“Ripped from Today’s Headline” or Where Do Writers Get Ideas

What If“Ripped from today’s headlines.” Remember the expression? The TV show, “Law and Order”, right? I often think of that show when people who don’t write fiction ask me where I get my ideas for stories. Where don’t I get ideas? They beat me about the head until I capture the idea in a computer file for later examination.

One of my Write on Sisters, Callie Armstrong, wrote recently about how she collected story ideas. Her post, Story Ideas in Unlikely Places pushed me to consider explicitly where my story ideas originate. Of course, I quickly realized the sources are as many and varied as the stories I write.

The stories push themselves into my consciousness as I notice a mom and recalcitrant toddler at the grocery store, when I see the woman facing away from the man in the car at the traffic light beside me, when I read a “Dear Abby” column. I am unable to escape the stories. I often respond to those who ask about story ideas that I feel as if I am downloading life into my computer and won’t come close to living long enough to complete the task.

To those who don’t write fiction professionally, it must seem like magic of some sort that we see stories all around us. That the hard part of writing is not the story idea, but in bringing life to the idea with characters the readers care about.

But, for those who might be reading this who are not bombarded with stories, let me share some other things I do on a regular basis to keep the story well filled with water. My sons would say that saving this stuff is just further evidence of my OCD problem, but, in the interest of art, I’ll put up with their abuse.

Decades ago I began collecting Chinese fortune cookies slips. Sometimes these are fortunes, sometimes they are aphorisms, but either way, they are story topics. I have hundreds of these, and have even strung some of them together in a story outline about my best friend, Pat, in which we meet together every year for Chinese food and then the intervening chapters tell how our cookie fortunes played out between our yearly dinners.

Another source is the newspaper. I have stacks of news and feature articles (typically feel-good stories about locals who overcome obstacles) and piles of advice columns. These provide a structure for your story way beyond the kernel of cookie fortunes. I have a whole folder on articles and story plotting about the mummified babies found in a storage room in California. I create a now-what story for the girl who beat cancer. Who hasn’t imagined what the letter writer did after getting the professional’s advice to dump the chump she wrote in about?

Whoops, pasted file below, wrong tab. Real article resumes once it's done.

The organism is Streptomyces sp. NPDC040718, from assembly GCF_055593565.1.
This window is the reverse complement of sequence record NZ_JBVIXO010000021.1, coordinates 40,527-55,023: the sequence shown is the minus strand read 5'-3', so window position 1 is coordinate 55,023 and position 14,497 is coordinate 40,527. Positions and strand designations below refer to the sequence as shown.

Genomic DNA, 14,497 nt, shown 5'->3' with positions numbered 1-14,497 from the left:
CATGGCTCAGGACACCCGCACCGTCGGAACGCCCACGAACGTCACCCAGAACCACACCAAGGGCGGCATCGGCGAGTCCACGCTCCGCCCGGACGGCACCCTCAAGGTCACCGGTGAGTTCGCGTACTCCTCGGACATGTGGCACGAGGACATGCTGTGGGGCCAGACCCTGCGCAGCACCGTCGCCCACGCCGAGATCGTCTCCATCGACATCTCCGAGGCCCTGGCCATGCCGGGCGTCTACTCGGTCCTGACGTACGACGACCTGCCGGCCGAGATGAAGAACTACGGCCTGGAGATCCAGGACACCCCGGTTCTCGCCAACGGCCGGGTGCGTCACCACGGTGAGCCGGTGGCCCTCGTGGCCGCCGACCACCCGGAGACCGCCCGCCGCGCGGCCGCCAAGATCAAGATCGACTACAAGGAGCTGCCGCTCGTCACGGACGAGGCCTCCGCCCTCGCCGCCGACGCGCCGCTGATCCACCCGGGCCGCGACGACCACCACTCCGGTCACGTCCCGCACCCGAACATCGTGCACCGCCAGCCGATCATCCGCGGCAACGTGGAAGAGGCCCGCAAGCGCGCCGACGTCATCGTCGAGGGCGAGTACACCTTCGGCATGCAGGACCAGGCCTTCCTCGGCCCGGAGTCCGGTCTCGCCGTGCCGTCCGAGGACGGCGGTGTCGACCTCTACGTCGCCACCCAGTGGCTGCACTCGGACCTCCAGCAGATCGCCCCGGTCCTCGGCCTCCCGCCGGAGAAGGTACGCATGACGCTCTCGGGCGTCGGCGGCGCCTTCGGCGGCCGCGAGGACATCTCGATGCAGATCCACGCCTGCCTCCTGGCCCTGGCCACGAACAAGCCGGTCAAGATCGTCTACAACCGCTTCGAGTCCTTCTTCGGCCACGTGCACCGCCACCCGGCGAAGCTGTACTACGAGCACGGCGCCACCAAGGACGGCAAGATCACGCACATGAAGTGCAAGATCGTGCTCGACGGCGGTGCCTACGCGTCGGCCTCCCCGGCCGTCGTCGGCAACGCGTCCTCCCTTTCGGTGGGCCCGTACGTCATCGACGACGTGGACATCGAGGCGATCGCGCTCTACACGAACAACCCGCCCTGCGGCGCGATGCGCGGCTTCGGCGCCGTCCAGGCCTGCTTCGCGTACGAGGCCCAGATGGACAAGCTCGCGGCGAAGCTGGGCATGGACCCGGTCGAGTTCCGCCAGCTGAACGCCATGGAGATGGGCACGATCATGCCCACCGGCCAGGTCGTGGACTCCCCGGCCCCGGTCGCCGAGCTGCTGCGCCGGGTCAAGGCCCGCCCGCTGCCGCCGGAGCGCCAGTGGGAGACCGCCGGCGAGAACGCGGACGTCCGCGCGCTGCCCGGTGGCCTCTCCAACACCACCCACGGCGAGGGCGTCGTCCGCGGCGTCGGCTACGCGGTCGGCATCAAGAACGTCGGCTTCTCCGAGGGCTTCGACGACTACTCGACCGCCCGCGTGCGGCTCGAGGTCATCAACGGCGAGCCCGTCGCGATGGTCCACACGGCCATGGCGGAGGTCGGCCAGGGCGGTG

I practice describing settings and characters while traveling. It’s something to do to while away the time. The airport and plane are filled with opportunities to bring what you see to life. Sometimes you need a background character for a scene and having a set of character or setting sketches handy can help. Even if you don’t ever use them, just paying attention and describing is a good writing exercise.

I collect overheard conversation bits as I am walking down the street, in a meeting, or buying pickles. People talk on their phones as if they are in the phone booths of long ago. Hello! We all can hear that conversation! Another great source of conversation bits is restaurants. Again, people carry on the most intimate of conversations in the most crowded locations! Always keep a notebook (file cards, fast food receipt) at the ready.

I sit on a swing and notice the plane overhead, and a novel of the passengers and crew who face an emergency landing in a remote location pops into my head. The odd-shaped passageway into a tree’s core calls forth the little people who live under it and their struggles with another race. The unexpected chill on my neck brings forth the tale of an unhappy spirit seeking peace and release.

I seem to have the knack to convert a kernel into a creamed corn casserole. It takes but a spark to get me doing my “what ifs” to unravel a tale. Isn’t it great to be paid to lie? That no one will chastise you ever again for a runaway imagination? That in fact your ability to expand and develop characters and situations is admired by many?

The world is stories. Keep an eye and ear out for all those you happen upon every hour of every day.

 

Author: Sharon Arthur Moore

Sharon Arthur Moore is an intrepid cook, who has lived in every region of the country except the Pacific Northwest and loved every single one of them.

2 thoughts on ““Ripped from Today’s Headline” or Where Do Writers Get Ideas”

  1. Most of my writing is based on my own experiences and those of my family and friends. But inspiration to write can be found anywhere. That’s the wonder and beauty of individuality, and it’s what gives each writer their own voice.

    1. Absolutely, John! I am amazed at the worlds some of my scifi and fantasy friends create. I am much better using my experiences and observations in the world I know–and still they are all different. Thank you for stopping by to comment. I hope you’ll be a regular visitor to our site.

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